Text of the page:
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EPROM Programmer

Discussion in 'Electronic Basics' started by Bart, Nov 4, 2005.

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  1. Bart

    Bart Guest

    I recently acquired an EPROM programmer that plugs into my printer port on
    my PC. The software allows me to take all the hex info off one chip and put
    it on another, or edit the hex info (hex editor) as I guess most programmers
    do.
    Is there any "cool" stuff I can do with this thing? I fantasized taking the
    EPROM off my 486 motherboard, copying it into a larger capacity chip and
    adding DOS onto the chip but the Internet searches lead me to believe that's
    apples and oranges.
    Most of my searches tend to imply that programming an EPROM is proprietary
    to a processor/microprocessor and not much mention of software to make
    things happen between the two. Is there anything "neat" I can do with just
    my EPROM programmer without getting deeply involved integrating a processor?
    Can I put a small database on an EPROM chip with my programmer, then mount
    the chip on a small circuitboard that plugs into a serial/parallel port on a
    PC and access the data with a simple QBASIC program?
    Hoping there is something else "cool" I can do with EPROM chips than just
    copy them.
    Any help is appreciated,
    Bart
     
  2. Noway2

    Noway2 Guest

    What you are seeing with your eprom programmer is the (hex record
    representation) of that data that is stored in the eprom. The data
    represents the machine code, which is a level down from the assembly
    language of the processor. When software is written, especially when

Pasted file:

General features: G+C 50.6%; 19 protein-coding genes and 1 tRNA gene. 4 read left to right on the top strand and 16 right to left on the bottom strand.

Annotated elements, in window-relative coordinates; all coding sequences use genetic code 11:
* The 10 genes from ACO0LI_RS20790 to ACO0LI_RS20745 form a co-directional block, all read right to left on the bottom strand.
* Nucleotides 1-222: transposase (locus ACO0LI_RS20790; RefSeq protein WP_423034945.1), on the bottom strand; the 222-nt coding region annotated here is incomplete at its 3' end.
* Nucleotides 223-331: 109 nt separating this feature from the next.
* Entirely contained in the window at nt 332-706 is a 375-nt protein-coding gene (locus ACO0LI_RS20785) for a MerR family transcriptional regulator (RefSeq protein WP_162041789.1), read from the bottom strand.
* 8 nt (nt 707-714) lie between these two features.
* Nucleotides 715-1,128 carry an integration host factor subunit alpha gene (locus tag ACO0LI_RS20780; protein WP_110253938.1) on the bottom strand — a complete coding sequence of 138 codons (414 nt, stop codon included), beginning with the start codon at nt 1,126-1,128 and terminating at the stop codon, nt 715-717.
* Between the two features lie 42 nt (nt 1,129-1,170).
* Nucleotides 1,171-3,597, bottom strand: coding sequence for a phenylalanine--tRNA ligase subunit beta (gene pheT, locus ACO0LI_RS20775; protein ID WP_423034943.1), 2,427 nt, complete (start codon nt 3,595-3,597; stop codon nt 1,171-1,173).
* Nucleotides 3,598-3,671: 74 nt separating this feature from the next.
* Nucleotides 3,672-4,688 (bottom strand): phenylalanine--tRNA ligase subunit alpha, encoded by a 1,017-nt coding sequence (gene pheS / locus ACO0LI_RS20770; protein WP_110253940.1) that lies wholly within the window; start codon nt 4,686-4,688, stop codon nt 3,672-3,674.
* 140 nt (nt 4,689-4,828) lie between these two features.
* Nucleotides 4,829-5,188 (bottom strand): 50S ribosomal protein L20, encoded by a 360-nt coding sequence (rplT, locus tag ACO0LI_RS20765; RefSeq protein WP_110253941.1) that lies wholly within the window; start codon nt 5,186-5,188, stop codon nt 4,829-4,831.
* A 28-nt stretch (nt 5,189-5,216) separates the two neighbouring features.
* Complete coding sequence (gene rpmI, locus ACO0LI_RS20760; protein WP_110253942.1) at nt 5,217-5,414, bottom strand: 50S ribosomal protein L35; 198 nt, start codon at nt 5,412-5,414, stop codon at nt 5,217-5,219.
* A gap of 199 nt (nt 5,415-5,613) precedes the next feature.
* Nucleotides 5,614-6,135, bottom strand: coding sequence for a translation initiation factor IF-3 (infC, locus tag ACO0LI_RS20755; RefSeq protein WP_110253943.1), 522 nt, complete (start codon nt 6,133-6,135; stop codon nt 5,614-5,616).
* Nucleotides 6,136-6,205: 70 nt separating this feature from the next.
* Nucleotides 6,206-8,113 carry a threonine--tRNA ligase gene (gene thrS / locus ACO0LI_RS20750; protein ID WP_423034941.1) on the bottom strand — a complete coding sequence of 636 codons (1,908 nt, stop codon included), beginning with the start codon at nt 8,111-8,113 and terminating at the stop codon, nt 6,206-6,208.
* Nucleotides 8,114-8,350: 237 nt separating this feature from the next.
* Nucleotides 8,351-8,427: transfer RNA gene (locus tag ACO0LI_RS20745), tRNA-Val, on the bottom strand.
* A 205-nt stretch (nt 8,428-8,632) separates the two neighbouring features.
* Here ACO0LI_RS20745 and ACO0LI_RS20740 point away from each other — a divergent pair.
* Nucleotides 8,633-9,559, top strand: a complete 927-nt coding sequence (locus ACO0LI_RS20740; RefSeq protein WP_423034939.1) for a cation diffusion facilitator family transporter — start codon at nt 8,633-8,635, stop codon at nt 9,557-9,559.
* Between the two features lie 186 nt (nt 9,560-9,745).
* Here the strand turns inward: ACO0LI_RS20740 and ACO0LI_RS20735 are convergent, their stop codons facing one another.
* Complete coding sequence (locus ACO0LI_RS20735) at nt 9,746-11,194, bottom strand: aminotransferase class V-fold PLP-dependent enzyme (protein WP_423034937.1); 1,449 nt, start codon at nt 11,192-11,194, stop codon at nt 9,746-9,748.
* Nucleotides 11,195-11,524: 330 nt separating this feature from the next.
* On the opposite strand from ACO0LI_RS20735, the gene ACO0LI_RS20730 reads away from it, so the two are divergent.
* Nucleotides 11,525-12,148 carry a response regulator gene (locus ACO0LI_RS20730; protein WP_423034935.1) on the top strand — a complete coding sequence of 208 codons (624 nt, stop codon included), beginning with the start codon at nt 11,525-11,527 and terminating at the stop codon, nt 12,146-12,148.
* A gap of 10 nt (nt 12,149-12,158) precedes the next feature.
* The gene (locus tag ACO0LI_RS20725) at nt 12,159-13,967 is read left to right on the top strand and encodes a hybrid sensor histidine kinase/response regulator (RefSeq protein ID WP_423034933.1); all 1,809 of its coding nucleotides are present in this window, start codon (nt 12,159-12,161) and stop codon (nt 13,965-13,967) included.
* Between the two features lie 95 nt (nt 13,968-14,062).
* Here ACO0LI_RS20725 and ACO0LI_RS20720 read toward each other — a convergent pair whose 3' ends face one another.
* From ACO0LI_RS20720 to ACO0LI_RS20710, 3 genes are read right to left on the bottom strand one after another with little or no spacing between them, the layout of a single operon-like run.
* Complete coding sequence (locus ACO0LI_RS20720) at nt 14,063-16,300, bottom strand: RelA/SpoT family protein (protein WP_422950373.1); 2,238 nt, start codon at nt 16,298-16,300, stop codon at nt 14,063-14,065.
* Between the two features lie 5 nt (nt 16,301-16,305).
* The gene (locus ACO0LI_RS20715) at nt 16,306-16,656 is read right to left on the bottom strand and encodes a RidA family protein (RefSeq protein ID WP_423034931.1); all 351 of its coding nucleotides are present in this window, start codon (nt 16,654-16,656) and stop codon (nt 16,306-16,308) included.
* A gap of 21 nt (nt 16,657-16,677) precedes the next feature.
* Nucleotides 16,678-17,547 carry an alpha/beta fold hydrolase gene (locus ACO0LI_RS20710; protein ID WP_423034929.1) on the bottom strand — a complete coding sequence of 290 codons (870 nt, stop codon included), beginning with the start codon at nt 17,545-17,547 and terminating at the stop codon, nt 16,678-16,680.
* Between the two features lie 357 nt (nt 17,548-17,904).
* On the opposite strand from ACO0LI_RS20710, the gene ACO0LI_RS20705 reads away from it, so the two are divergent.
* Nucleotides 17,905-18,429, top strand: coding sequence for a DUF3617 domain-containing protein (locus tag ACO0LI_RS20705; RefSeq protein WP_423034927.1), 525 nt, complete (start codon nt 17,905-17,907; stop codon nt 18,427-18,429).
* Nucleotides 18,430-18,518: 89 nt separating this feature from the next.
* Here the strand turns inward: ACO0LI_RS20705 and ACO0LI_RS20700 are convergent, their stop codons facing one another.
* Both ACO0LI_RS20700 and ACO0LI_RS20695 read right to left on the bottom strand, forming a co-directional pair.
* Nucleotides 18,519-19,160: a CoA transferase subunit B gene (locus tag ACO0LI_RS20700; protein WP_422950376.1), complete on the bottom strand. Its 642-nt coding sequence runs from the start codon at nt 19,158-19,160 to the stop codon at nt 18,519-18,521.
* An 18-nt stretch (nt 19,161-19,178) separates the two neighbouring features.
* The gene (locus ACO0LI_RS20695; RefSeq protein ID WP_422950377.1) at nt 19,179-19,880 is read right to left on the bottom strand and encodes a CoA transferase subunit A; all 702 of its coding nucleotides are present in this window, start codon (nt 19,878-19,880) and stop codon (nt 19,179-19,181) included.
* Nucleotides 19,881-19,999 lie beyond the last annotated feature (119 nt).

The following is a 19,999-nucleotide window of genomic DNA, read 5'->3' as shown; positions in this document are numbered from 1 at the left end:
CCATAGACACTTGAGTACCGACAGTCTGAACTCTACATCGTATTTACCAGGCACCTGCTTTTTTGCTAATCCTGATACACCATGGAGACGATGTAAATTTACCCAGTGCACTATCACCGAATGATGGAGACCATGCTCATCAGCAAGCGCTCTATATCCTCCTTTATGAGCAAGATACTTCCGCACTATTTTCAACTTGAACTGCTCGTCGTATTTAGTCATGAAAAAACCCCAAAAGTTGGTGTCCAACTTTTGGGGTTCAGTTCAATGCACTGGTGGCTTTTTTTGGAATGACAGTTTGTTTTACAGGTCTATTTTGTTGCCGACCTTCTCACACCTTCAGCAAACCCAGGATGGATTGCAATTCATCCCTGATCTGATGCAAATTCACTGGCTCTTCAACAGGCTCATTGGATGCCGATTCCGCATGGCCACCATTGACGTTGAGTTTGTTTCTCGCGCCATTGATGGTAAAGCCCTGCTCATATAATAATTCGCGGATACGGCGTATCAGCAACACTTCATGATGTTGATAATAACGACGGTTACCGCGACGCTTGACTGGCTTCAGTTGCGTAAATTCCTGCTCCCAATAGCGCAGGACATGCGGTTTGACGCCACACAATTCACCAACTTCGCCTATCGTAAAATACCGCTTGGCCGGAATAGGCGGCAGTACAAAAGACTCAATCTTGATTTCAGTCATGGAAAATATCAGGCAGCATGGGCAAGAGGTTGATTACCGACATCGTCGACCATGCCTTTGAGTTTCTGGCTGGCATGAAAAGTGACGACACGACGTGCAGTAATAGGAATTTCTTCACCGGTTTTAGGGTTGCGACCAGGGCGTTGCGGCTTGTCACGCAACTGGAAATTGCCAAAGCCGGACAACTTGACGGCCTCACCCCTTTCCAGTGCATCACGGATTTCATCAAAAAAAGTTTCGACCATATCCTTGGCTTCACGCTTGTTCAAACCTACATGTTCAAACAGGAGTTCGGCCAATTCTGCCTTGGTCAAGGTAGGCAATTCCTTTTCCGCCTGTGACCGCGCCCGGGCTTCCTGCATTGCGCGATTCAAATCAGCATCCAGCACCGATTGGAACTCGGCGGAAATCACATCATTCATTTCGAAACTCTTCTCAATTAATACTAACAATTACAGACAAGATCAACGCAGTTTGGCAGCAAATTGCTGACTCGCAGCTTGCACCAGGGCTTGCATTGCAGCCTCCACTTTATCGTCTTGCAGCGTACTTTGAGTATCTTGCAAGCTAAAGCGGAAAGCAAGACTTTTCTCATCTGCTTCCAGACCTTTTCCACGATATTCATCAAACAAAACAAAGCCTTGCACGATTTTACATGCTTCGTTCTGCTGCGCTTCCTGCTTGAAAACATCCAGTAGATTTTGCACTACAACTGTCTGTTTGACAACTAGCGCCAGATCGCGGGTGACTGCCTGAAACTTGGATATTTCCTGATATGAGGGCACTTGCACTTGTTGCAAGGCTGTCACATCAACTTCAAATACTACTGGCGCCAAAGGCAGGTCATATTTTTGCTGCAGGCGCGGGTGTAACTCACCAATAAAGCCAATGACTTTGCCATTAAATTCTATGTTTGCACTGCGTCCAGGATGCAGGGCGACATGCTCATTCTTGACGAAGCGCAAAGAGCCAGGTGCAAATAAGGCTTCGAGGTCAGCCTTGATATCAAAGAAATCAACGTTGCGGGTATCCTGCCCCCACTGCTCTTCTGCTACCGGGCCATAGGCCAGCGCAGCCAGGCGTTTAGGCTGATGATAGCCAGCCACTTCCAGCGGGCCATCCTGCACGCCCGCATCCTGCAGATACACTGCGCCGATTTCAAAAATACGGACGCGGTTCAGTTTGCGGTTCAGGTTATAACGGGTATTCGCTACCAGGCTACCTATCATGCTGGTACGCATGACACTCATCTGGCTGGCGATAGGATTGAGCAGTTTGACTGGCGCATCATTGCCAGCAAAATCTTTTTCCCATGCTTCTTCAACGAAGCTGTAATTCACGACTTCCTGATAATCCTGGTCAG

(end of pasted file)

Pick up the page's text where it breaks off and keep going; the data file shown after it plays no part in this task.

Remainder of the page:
it is done so in a high level language, the code is then turned into
    blocks in assembly or machine language by a compiler. These blocks,
    called the object code, contain program statements and data are then
    assembled into a program image by the linker, which is what you are
    seeing. This image, however, is highly machine dependant and it is
    generally not possible to run the software on anything other than what
    it was designed for. On top of the hardware dependancy, it can be very
    difficult to decode the software back into an intelligble form the hex
    record.

    Adding all of the complexitiies I mention above and more,
    unfortunately, I don't see how it would be possible to copy a rom chip
    from a PC and use this to add functionality to a different application.
     
  3. Bart,

    Sorry but can't give much help. An EPROM programmer is a tool just like a
    hammer. You can use the latter to hit nails into something but to be usefull
    you need some project that needs that nails. I can imagine some projecs for
    EPROMs but they need skills and interests you apparently don't have. After
    all, normal, windowed EPROMs are out of focus for quite some time. It's all
    EEPROM or flash these days.

    petrus bitbyter
     
  4. Chris

    Chris Guest

    Hi, Bart. There are quite a few things you can do with EPROMs as a
    hobbyist (most of them a little dated and clunky in comparison with
    just using a PIC), but the "cool" part of your burner/programmer is at
    the other end of the cable.

    The printer port is a remarkably versatile collection of Input/Output
    pins. By being connected to the PC, you can use those I/O pins to
    sense and control any number of things.

    If you want to look into this, the best place to start is Jan Axelson's
    Lakeview Research website:

    http://www.lvr.com/parport.htm

    This website has a number of really good links which will give you a
    start in programming and interfacing with the printer port. I'd also
    highly recommend Jan Axelson's book, "Printer Port Complete", which
    shows how to do it all in one place. It's well-written and very
    suitable for people who don't have a degree in electronics, and also
    provides an accompanying CD which gives numerous examples in several
    programming languages.

    A few pieces of advice. First, start out with your parallel port set
    in SPP mode (you can do this by tweaking the PC BIOS). Programming is
    simpler, and there's less chance of a newbie letting the smoke out of
    the printer port or interface circuit if the I/O pins are dedicated
    innies or outies.

    If you're comfortable with M$DOS, it's a better OS for newbies because
    you don't have to negotiate with Windows for control of the port I/O.
    And if it doesn't make you gag, you might want to start out with DOS
    and M$ QBASIC, the further crippled version of the already crippled
    QuickBASIC. It's included free in M$DOS 5.0 and up. This will gives